I ended up spamming a *lot* of Lackeys. On most boards, that doesn't really work; you go through villagers and quickly run out of steam. Here, we can remodel some Lackeys into more Remodels instead of playing them, so that we have 3-5 Remodels in deck. In the process we get a bunch of golds with Market Square. Finally, we can empty the provinces by remodeling Gold into Province and/or Province into Province several times over a few turns.

Cobbler is also good; it can gain any of the key deck pieces. I opened with it on 5/2.

Game 3

Kingdom 3

Spoiler:

Most valuable card(s): Candlestick Maker and Conquest. Honorable Mention: Legionary and Cursed Village.

What I learned on this board is that Conquest loves coffers. What is normally a pretty weak alt-VP card becomes very strong if you can stockpile coffers, and then spend them all on a big turn (in my case, spending 30 coins for 5 conquests, which is 2 + 4 + 6 + 8 + 10 = 30VP). I think you should be able to ignore Province entirely -- I made the mistake of buying a few Provinces before Conquesting, which caused me to almost lose.

Thought process: Legionary is a strong attack, which means the Engine is probably favored if it manages to play Legionary every turn. Therefore we want to build an engine, but we see that the only +actions is from Cursed Village, and there aren't any good cantrips. That means the engine has to play with Cursed Village, so it's basically a draw-to-X deck. Hireling doesn't really help at all in such a deck, but Candlestick maker works very well, as does trashing with Raze and playing 1-2 Legionaries for economy. Also, we can use Gear to accelerate hitting price points early on, and later to set aside cards in order for Cursed Village to draw.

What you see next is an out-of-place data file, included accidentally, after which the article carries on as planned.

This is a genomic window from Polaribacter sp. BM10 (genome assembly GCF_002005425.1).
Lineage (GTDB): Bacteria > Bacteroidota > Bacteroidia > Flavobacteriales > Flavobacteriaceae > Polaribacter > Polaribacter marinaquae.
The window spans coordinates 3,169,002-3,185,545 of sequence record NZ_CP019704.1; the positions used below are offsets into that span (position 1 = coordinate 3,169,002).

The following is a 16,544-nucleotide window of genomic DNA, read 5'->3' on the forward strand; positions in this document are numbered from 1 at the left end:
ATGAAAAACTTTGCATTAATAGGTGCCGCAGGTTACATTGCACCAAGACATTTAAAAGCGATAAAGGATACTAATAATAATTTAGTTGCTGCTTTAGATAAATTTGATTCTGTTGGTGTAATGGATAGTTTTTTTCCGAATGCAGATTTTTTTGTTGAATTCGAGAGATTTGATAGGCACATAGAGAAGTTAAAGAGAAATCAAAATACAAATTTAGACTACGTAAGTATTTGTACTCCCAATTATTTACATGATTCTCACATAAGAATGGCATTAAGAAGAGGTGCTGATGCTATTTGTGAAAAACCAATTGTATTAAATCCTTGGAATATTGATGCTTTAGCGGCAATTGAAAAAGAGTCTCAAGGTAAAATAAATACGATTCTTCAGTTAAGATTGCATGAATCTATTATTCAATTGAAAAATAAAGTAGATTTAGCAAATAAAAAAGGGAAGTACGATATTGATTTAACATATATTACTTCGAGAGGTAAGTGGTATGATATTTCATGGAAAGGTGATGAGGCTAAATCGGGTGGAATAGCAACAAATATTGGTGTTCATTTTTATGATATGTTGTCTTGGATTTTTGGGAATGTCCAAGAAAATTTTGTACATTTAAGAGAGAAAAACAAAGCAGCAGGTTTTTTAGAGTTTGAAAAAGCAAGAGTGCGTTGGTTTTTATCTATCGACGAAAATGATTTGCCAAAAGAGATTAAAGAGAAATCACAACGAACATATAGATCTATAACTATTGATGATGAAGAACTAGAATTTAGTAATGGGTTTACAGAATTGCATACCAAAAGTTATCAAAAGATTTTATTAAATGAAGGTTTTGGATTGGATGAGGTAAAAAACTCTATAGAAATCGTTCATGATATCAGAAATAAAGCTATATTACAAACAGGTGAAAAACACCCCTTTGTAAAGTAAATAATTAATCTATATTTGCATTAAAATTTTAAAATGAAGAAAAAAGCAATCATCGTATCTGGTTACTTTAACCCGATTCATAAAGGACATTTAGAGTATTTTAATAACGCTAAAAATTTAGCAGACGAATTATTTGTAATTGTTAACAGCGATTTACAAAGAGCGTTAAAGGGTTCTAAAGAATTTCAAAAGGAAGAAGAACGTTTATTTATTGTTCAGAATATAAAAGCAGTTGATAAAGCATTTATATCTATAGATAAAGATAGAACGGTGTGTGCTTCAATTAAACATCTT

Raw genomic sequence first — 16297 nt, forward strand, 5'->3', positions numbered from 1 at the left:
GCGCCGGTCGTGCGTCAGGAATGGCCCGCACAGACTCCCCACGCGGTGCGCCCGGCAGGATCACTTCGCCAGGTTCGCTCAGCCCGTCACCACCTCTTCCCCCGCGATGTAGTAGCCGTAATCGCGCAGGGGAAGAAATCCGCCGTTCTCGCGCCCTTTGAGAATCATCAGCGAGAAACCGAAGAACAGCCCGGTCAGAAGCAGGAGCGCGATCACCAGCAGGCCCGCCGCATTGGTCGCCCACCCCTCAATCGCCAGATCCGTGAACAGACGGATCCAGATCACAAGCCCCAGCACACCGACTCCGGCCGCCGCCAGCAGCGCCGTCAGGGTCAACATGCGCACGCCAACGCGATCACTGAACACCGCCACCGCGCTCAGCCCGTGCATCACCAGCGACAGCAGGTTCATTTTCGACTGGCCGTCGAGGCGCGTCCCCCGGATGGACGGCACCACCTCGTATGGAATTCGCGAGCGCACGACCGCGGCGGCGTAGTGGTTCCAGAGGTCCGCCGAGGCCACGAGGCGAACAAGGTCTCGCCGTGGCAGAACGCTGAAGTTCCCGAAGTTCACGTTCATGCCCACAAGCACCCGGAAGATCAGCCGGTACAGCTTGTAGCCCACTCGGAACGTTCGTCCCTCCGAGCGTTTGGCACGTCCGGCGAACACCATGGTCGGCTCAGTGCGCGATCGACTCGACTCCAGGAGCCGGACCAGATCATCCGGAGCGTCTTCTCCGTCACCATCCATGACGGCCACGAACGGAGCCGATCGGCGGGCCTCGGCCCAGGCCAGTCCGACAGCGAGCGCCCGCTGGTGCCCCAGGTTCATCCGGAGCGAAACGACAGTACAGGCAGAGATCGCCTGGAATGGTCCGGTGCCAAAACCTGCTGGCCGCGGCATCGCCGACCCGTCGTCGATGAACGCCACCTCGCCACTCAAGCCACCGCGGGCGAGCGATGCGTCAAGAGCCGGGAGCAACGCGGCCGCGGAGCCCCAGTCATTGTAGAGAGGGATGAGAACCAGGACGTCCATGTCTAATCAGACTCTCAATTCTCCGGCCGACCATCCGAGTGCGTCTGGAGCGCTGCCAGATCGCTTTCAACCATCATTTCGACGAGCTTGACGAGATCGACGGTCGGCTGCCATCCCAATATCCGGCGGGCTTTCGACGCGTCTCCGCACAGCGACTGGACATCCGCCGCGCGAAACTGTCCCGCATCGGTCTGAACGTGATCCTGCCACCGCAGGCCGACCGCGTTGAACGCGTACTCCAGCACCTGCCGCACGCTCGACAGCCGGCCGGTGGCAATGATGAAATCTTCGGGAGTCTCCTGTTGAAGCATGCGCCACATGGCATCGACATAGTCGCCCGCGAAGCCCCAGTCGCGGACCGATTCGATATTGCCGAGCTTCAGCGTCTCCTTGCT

Such a deck wouldn't normally be very good, because Candlestick Maker is just not a lot of economy. But if this deck is not mirrored, you can get the entire stack of Candlestick Makers and then stockpile coffers into an arbitrarily large Conquest turn. Plus Legionary every turn really slows your opponent down. FWIW, this game lasted 23 turns, which is quite long, and that was with me making the mistake of getting a few Provinces. (The reason you don't want Provinces as the engine player is that it makes the game end faster -- and the longer the game goes on, the bigger your eventual Conquest turn.)

Game 4

Kingdom 4

Spoiler:

Most valuable card(s): City Quarter and Storeroom.

City Quarter combos well with any discard-for-benefit card -- e.g. Artificer, Vault, and Storeroom. (Incidentally, another discard-for-benefit card is present here, Mill. But it doesn't combo nearly as well as these other cards.) The idea is that you discard half of your hand, leaving only actions, then play CQ to draw everything up again, and repeat. The City Quarter/Storeroom deck scales economy a lot faster than e.g. just playing with City Quarter, Wharf, and Gold.

Wharf is also great, because it sets up the start of turn for City Quarter (to make sure we don't dud). Hideout and Lookout are both good trashers; I'm not sure which is better, but I think you get two total. Finally, Dismantle (targetting Gold) is a good gainer; I used it to gain Wharves.